Published : Friday, 17 October, 2014 12:20 PM
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ISL – Pros and Cons for Indian Football
The launch of the high-profile Indian Super League is aimed at generating interest and passion in a game where India currently languishes at 158th position internationally. Enthusiasts believe that it is the start of a new dawn in football and will help loosen cricket’s grip on the sporting public.
The star-studded glitzy launch the ISL had on October 12 in Kolkata’s Salt Lake stadium has at the very least intrigued an average Indian football fan who hitherto use to get his share of kick and fun from the late-night editions of English and Spanish premier leagues.
The marquee event, however, has its share of critics (mind you they are fans of the game and sincerely want to see it grow) voicing their concerns regarding the ISL’s impact on Indian football in the long-term. Of particular concern is the ISL’s impact on building infrastructure at the grassroots and finding and nurturing local talent.
The positives coming out of the ISL and which do give us hope are significant; in fact, football administrators are aiming for an Indian team qualifying for the 2026-27 edition of the FIFA World Cup, which in itself is a huge turnaround in aspirations. So far, the ISL has done everything right.
Financially, it has got the backing of India’s largest corporate house Reliance Industries. It has been reported that MukeshAmbani is taking personal interest in the development of football. The world’s fourth richest person showing not only interest but taking the lead in creating a business model for the game’s development is unprecedented in India.
With media baron Rupert Murdoch’s Star India on-board, it is safe to assume that the ISL will have no shortcomings on increasing its viewership outreach and ad revenue. The likes of Sachin Tendulkar, SouravGanguly and Mahendra Singh Dhoni along with a host of Bollywood starts as the team owners means there will be no lack of media and public attention. The city-based franchise model imitating the IPL not linked to the I-League starts afresh.
On the ground, Indian players training and rubbing shoulders with illustrious coaches and players like Zico, delPiero, David James, Robert, Pires, Nikolas Anelka will be a huge learning experience. An economically viable format with renewed viewer interest can open a new supply line for Indian football.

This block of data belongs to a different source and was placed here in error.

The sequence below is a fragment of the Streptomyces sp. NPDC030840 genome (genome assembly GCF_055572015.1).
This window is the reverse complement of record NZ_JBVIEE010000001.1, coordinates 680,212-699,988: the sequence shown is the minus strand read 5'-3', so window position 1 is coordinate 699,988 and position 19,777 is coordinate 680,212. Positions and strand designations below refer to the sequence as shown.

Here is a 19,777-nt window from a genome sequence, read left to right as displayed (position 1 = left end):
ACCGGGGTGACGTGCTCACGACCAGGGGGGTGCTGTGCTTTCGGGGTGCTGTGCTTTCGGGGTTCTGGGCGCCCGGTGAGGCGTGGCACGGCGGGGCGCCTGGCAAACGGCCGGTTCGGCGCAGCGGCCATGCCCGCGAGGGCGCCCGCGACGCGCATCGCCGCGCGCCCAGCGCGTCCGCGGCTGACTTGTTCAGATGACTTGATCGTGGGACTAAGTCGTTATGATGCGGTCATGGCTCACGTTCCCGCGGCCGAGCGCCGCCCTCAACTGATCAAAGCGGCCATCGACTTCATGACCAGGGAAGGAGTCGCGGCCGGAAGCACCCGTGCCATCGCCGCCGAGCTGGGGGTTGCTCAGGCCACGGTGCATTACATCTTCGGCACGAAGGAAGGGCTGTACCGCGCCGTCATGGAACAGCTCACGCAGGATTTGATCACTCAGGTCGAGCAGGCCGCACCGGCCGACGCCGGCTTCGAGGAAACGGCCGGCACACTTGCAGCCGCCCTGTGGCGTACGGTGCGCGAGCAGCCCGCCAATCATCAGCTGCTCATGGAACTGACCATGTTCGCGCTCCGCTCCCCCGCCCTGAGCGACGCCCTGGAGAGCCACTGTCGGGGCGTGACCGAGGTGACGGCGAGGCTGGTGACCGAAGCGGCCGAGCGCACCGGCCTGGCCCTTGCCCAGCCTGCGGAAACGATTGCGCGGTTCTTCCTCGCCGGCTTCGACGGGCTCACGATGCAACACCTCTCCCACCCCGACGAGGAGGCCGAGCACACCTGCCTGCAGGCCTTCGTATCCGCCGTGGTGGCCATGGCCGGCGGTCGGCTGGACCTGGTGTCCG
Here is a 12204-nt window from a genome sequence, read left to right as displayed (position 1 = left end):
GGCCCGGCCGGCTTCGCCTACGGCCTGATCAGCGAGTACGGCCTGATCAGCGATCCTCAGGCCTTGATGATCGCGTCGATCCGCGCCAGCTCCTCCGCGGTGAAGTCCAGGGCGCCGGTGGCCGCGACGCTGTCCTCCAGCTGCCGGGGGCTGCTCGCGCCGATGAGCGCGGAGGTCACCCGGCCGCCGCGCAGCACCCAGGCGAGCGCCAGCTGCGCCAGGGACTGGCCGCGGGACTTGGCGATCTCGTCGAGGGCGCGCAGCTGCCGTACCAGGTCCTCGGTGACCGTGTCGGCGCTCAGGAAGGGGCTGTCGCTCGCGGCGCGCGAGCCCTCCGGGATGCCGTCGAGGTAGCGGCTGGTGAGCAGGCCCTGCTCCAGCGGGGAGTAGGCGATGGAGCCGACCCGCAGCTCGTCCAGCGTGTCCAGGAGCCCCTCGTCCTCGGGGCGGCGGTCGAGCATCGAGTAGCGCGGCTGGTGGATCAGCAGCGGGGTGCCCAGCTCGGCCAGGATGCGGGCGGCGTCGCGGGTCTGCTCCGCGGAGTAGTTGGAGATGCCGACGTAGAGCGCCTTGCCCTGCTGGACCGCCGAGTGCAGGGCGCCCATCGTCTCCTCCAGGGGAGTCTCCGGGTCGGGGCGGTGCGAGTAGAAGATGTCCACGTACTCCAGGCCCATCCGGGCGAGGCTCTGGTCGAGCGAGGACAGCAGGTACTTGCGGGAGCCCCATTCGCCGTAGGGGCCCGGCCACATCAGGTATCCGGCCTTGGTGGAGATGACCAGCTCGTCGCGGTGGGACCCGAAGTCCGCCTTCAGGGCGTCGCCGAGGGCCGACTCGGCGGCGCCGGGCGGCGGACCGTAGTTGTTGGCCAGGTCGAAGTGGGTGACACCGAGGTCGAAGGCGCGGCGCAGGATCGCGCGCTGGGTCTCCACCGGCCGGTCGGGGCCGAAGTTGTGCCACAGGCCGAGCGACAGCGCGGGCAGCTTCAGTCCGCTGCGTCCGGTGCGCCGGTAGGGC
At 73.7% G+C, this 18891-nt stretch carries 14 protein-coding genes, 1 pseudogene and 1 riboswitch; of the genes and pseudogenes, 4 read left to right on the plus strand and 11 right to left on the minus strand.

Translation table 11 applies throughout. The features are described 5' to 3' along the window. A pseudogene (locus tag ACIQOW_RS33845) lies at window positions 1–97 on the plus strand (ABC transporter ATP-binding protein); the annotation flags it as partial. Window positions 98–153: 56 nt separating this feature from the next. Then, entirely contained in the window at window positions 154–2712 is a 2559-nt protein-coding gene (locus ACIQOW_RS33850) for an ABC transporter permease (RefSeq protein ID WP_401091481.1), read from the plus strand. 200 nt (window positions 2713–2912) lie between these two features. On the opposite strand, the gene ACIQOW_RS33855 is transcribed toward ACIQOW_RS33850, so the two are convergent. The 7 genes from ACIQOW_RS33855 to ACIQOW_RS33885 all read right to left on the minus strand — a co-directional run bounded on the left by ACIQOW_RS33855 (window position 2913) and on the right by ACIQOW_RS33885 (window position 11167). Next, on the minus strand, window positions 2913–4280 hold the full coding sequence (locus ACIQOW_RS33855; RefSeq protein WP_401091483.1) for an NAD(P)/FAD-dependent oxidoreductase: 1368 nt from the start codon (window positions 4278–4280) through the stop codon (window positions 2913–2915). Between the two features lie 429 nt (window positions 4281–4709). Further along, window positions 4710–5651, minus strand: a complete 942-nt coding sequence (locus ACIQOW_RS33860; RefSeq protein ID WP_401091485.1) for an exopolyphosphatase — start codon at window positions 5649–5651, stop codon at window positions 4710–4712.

Despite positives, concerns in relation to the ISL’s impact on the long-term future of Indian football need to be discussed. The ISL model will swallow its modest, cash-strapped cousin I-League due to its financial superiority, brand management, and star power. If the idea was to revive Indian football, why not take I-League along or co-opt it?
While the hoopla about positives emanating out of the ISL is one thing, actual improvement in training facilities and world-class football grounds is an altogether different ballgame. Revamping of stadiums and training facilities will require corporate style ownership. But four years after the IMG and Reliance signed the Rs 700-crore deal with the All India Football Federation (AIFF), the existing structure in football clubs and state federations remains the same.
The bigger worry is that the ISL may turn out to be a recycling center for discards from the European football leagues. True, these players were greats and served their nation well, but how much these ‘off-the-shelf’ players can contribute to the rise of Indian football. Franchises could have invested the huge amount they have spent on these players on creating training and infrastructure facilities for youth. A corporate sponsorship for a talented Indian player to train and play abroad could do lot more for Indian football.
Blindly aping the IPL format is also fraught with risks. The IPL is anything but cricket. Seven editions of the IPL and India is yet to find another Sachin Tendulkar or Rahul Dravid. Money and glamour cannot become substitute for hard work and patience. Building national teams requires not just quality football players. They also need to learn to gel well and play together. English football team is a case in point. While it has all big names in the world of soccer, as a national team they hardly are an inspiring side.
- Fresh idea to revolutionize Indian football
- Sound finances and backing of corporate houses, advertisements, promising viewership model
- Football greats from abroad to play with local Indian players; huge learning experience from international level coaches
- Potential investment in training facilities and stadiums
- No turnaround in grassroots facilities
- Poor imitation of the IPL model
- Recycling of foreign ‘off-the-shelf’ players
- Adverse impact on I-League club format
- Old administrative structures persist